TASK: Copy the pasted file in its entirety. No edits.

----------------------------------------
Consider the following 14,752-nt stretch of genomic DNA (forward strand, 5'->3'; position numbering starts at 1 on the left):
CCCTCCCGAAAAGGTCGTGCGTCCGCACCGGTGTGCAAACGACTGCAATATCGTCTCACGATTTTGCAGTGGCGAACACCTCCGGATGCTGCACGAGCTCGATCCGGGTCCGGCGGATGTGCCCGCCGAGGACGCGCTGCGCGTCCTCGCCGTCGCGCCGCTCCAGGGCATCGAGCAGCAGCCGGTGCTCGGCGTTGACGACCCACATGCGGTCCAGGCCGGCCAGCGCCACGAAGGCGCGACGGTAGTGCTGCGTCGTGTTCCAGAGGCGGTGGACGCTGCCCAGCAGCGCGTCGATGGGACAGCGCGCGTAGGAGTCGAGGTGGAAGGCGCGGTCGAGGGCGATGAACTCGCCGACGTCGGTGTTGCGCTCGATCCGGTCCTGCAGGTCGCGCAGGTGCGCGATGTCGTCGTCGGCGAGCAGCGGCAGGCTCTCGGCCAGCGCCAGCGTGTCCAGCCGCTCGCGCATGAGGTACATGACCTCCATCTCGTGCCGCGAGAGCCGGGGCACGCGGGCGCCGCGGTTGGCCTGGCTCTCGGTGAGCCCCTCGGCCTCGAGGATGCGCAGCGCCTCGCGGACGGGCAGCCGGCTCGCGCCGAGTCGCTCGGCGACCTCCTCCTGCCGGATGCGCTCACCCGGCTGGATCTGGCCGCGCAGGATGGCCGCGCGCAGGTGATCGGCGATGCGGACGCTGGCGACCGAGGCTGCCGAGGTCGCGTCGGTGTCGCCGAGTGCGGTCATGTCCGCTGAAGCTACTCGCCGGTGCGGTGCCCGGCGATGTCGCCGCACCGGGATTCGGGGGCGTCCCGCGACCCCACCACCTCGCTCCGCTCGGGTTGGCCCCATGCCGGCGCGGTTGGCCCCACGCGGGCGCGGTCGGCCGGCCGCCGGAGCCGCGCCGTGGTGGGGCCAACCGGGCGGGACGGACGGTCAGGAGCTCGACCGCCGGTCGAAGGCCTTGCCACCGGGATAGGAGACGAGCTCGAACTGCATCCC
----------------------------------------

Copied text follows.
Consider the following 14,752-nt stretch of genomic DNA (forward strand, 5'->3'; position numbering starts at 1 on the left):
CCCTCCCGAAAAGGTCGTGCGTCCGCACCGGTGTGCAAACGACTGCAATATCGTCTCACGATTTTGCAGTGGCGAACACCTCCGGATGCTGCACGAGCTCGATCCGGGTCCGGCGGATGTGCCCGCCGAGGACGCGCTGCGCGTCCTCGCCGTCGCGCCGCTCCAGGGCATCGAGCAGCAGCCGGTGCTCGGCGTTGACGACCCACATGCGGTCCAGGCCGGCCAGCGCCACGAAGGCGCGACGGTAGTGCTGCGTCGTGTTCCAGAGGCGGTGGACGCTGCCCAGCAGCGCGTCGATGGGACAGCGCGCGTAGGAGTCGAGGTGGAAGGCGCGGTCGAGGGCGATGAACTCGCCGACGTCGGTGTTGCGCTCGATCCGGTCCTGCAGGTCGCGCAGGTGCGCGATGTCGTCGTCGGCGAGCAGCGGCAGGCTCTCGGCCAGCGCCAGCGTGTCCAGCCGCTCGCGCATGAGGTACATGACCTCCATCTCGTGCCGCGAGAGCCGGGGCACGCGGGCGCCGCGGTTGGCCTGGCTCTCGGTGAGCCCCTCGGCCTCGAGGATGCGCAGCGCCTCGCGGACGGGCAGCCGGCTCGCGCCGAGTCGCTCGGCGACCTCCTCCTGCCGGATGCGCTCACCCGGCTGGATCTGGCCGCGCAGGATGGCCGCGCGCAGGTGATCGGCGATGCGGACGCTGGCGACCGAGGCTGCCGAGGTCGCGTCGGTGTCGCCGAGTGCGGTCATGTCCGCTGAAGCTACTCGCCGGTGCGGTGCCCGGCGATGTCGCCGCACCGGGATTCGGGGGCGTCCCGCGACCCCACCACCTCGCTCCGCTCGGGTTGGCCCCATGCCGGCGCGGTTGGCCCCACGCGGGCGCGGTCGGCCGGCCGCCGGAGCCGCGCCGTGGTGGGGCCAACCGGGCGGGACGGACGGTCAGGAGCTCGACCGCCGGTCGAAGGCCTTGCCACCGGGATAGGAGACGAGCTCGAACTGCATCCC